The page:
The Obama administration has announced that federal agencies will no longer pursue criminal charges against people who use or supply medical marijuana in states where it is legal.
( Note: North Carolina is not among those 14 states. )
I have long wondered why marijuana cannot be legally used to relieve the pain and discomfort of cancer patients suffering debilitating nausea after chemotherapy. Why should marijuana be different from other prescription painkillers, many of which are dangerous and addictive and also subject to abuse?
Medicine has turned me off since childhood, when my mother plied me with foul-tasting potions to relieve the symptoms of head colds, a winter-long plague. I often wondered why she didn't catch on that these awful-tasting emulsions were not even alleviating the symptoms.
As I grew older, Mother declared that I was old enough to take medicine without supervision. I promptly poured the medicine spoonful by spoonful into the wood box in my bedroom, where it left a smelly residue discovered by a relative foraging for indoor firewood.
I once hid the castor oil in a nook in an antique dresser gracing our guest bedroom. I figured no one would find it in such a secret place, but that ploy didn't work either.
In adulthood my response to painkillers is mixed. I turned down a painkiller for a bone fracture in my foot. I figured that I would be just fine once I got home with my neatly Ace-bandaged foot. By midnight, I was climbing the walls with pain. But when I took a painkiller for pneumonia years later, my recovery was delayed several days because of Tylenol 3 side effects.
After a root canal, I was scared witless when the pharmacist asked for personal information required by the federal Drug Enforcement Agency. I took one pill, then decided the pain wasn't bad enough to risk a DEA raid. After a biopsy left my tongue very sore indeed, I declined to fill the prescription for a painkiller. It was more fun to treat that pain with milkshakes.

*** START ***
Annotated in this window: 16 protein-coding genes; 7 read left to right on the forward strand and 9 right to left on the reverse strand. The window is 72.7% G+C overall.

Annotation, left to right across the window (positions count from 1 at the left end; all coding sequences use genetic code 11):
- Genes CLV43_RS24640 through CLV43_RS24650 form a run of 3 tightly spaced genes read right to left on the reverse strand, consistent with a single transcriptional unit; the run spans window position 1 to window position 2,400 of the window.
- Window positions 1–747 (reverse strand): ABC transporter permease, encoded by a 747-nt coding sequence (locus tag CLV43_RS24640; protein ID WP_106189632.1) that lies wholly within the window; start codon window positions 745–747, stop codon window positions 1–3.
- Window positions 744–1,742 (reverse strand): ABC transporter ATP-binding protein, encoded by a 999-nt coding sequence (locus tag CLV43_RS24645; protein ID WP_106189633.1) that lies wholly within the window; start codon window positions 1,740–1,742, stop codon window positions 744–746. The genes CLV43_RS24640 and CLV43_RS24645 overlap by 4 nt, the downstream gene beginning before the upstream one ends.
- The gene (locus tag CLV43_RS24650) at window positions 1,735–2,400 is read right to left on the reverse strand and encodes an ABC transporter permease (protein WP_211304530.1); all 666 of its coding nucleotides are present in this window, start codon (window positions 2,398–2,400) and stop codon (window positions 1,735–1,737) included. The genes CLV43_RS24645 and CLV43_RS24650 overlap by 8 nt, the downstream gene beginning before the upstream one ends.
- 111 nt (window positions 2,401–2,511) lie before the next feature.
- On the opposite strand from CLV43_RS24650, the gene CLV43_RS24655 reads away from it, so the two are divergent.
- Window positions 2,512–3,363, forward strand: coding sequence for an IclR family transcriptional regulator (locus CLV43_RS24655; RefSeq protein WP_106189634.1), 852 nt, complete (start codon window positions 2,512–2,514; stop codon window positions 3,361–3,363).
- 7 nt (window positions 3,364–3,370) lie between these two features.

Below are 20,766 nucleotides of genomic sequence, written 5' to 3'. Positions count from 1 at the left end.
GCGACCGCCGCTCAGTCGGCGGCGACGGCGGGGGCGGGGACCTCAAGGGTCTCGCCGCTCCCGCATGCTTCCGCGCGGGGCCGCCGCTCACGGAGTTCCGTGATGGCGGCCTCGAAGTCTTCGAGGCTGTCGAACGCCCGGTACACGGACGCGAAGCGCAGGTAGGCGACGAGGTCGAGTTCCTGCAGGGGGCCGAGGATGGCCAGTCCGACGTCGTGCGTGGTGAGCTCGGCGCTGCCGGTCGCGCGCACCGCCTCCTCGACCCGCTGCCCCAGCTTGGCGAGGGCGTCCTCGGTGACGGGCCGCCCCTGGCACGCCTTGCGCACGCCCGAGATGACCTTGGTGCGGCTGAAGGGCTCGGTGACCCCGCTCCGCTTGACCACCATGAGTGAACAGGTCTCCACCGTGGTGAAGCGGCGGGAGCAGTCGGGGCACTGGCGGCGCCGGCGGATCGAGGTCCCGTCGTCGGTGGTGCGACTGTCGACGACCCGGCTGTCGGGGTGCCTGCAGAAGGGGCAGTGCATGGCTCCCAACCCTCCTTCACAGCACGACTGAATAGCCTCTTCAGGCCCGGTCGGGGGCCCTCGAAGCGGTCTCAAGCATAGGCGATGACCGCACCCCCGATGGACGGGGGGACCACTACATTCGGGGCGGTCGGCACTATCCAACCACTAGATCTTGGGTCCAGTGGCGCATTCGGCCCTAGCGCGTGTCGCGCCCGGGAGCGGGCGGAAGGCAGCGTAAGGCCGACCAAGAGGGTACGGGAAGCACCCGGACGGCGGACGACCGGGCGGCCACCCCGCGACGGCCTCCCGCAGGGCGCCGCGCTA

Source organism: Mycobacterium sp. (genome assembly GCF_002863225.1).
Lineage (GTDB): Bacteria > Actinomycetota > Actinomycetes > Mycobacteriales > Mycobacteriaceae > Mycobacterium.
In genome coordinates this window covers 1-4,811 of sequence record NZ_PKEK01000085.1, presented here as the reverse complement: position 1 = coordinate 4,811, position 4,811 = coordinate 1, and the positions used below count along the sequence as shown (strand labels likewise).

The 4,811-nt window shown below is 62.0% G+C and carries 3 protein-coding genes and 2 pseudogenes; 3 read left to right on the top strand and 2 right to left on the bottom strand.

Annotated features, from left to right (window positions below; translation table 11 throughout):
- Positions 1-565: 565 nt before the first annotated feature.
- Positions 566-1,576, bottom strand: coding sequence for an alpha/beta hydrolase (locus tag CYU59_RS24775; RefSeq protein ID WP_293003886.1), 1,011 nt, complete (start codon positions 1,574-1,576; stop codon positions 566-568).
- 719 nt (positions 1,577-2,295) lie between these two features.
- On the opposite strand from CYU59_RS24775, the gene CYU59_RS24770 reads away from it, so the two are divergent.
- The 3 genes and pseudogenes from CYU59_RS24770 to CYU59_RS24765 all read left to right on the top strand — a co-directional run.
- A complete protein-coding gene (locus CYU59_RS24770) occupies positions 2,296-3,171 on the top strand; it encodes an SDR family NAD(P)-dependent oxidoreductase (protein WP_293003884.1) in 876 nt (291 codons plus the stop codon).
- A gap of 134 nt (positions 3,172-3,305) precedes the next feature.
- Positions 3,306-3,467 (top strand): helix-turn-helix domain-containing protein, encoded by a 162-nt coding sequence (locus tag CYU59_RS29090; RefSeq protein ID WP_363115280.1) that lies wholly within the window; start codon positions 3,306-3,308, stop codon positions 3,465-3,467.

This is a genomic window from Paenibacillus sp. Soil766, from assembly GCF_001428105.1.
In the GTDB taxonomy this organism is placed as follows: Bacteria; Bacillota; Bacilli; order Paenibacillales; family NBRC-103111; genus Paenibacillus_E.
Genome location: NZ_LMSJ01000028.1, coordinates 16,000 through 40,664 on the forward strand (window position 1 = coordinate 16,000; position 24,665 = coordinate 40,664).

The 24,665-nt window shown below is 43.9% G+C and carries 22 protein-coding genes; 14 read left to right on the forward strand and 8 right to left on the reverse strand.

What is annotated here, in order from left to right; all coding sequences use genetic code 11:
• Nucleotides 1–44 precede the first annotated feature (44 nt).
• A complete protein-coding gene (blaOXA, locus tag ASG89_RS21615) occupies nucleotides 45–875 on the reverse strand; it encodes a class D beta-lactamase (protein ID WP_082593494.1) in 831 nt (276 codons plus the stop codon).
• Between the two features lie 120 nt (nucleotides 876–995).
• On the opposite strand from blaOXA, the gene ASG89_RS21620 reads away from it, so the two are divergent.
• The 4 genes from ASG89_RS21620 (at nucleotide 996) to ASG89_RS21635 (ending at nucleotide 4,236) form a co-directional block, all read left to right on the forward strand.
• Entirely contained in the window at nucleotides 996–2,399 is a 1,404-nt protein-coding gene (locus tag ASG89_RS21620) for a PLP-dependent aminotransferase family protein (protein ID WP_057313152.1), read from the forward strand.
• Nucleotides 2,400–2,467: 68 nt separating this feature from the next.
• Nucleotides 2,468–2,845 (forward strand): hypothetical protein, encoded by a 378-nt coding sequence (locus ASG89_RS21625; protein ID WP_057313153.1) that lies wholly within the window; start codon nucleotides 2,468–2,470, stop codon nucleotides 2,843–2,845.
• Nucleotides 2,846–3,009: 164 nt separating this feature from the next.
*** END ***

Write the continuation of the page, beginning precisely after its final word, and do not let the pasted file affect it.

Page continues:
Our perspective on many social ills is often shaped more by popular lore than by facts. Pain is very real and is to be taken seriously. Puffing away at pot hardly seems worth getting the feds' bloomers in a bunch when it might make life a little less miserable for someone really sick.
Marijuana, cocaine and heroin were rarely mentioned in my childhood. Instead, the focus was on illegal manufacture of alcoholic beverages. News of the day centered on discovery of the latest liquor still and arrest of its operators, many of whom were church-going teetotalers.
It took me years to understand that the reason law-enforcement people were so enthusiastic about nailing illegal liquor manufacturers had almost nothing to do with the health, welfare and moral well-being of the public. It was all about collecting taxes on non-tax-paid beverages.
Sadly for North Carolina farmers, two crops that grow abundantly here are hazardous to your health: tobacco and marijuana. One is already illegal, and the other is rapidly falling from grace.
Even the relatively conservative "Law and Order" TV series has turned a sympathetic eye on medical marijuana use. Lt. Van Buren, my favorite character in the series, recently turned to pot ( a gift from her husband ) because she was unable to eat as a result of chemotherapy. Naturally she was busted by her supervisor, but instead of decreeing disciplinary action, he shared advice on how to conceal the odor on clothing and body.
If opponents of legalizing medical marijuana are really serious about curbing drug abuse, maybe they should consider banning all powerful painkillers now legally prescribed for a multitude of painful ailments. That would level the playing field for everyone in pain.
Critics of the pot remedy argue that other drugs are available to treat post-chemo nausea. True, but they cost more.
November 13, 2009